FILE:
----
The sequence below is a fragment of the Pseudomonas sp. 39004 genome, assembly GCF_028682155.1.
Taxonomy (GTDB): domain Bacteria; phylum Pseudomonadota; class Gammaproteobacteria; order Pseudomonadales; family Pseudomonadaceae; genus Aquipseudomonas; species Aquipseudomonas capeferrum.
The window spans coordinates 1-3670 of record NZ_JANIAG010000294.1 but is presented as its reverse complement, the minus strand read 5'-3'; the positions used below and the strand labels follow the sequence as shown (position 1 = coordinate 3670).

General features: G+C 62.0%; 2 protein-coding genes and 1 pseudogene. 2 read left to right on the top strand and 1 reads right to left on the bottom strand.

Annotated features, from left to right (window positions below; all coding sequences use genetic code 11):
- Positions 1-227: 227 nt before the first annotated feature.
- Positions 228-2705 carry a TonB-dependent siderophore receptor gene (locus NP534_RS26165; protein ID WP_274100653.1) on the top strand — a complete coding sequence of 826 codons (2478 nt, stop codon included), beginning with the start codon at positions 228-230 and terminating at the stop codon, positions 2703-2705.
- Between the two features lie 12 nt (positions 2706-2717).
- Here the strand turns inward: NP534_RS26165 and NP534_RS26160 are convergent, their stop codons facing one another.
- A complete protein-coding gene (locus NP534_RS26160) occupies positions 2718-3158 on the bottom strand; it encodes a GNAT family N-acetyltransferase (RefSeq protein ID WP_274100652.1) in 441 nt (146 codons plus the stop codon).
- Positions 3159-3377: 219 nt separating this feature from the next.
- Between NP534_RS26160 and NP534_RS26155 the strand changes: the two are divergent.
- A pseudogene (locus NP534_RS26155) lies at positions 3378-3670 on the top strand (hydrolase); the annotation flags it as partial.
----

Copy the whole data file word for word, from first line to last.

The sequence below is a fragment of the Pseudomonas sp. 39004 genome, assembly GCF_028682155.1.
Taxonomy (GTDB): domain Bacteria; phylum Pseudomonadota; class Gammaproteobacteria; order Pseudomonadales; family Pseudomonadaceae; genus Aquipseudomonas; species Aquipseudomonas capeferrum.
The window spans coordinates 1-3670 of record NZ_JANIAG010000294.1 but is presented as its reverse complement, the minus strand read 5'-3'; the positions used below and the strand labels follow the sequence as shown (position 1 = coordinate 3670).

General features: G+C 62.0%; 2 protein-coding genes and 1 pseudogene. 2 read left to right on the top strand and 1 reads right to left on the bottom strand.

Annotated features, from left to right (window positions below; all coding sequences use genetic code 11):
- Positions 1-227: 227 nt before the first annotated feature.
- Positions 228-2705 carry a TonB-dependent siderophore receptor gene (locus NP534_RS26165; protein ID WP_274100653.1) on the top strand — a complete coding sequence of 826 codons (2478 nt, stop codon included), beginning with the start codon at positions 228-230 and terminating at the stop codon, positions 2703-2705.
- Between the two features lie 12 nt (positions 2706-2717).
- Here the strand turns inward: NP534_RS26165 and NP534_RS26160 are convergent, their stop codons facing one another.
- A complete protein-coding gene (locus NP534_RS26160) occupies positions 2718-3158 on the bottom strand; it encodes a GNAT family N-acetyltransferase (RefSeq protein ID WP_274100652.1) in 441 nt (146 codons plus the stop codon).
- Positions 3159-3377: 219 nt separating this feature from the next.
- Between NP534_RS26160 and NP534_RS26155 the strand changes: the two are divergent.
- A pseudogene (locus NP534_RS26155) lies at positions 3378-3670 on the top strand (hydrolase); the annotation flags it as partial.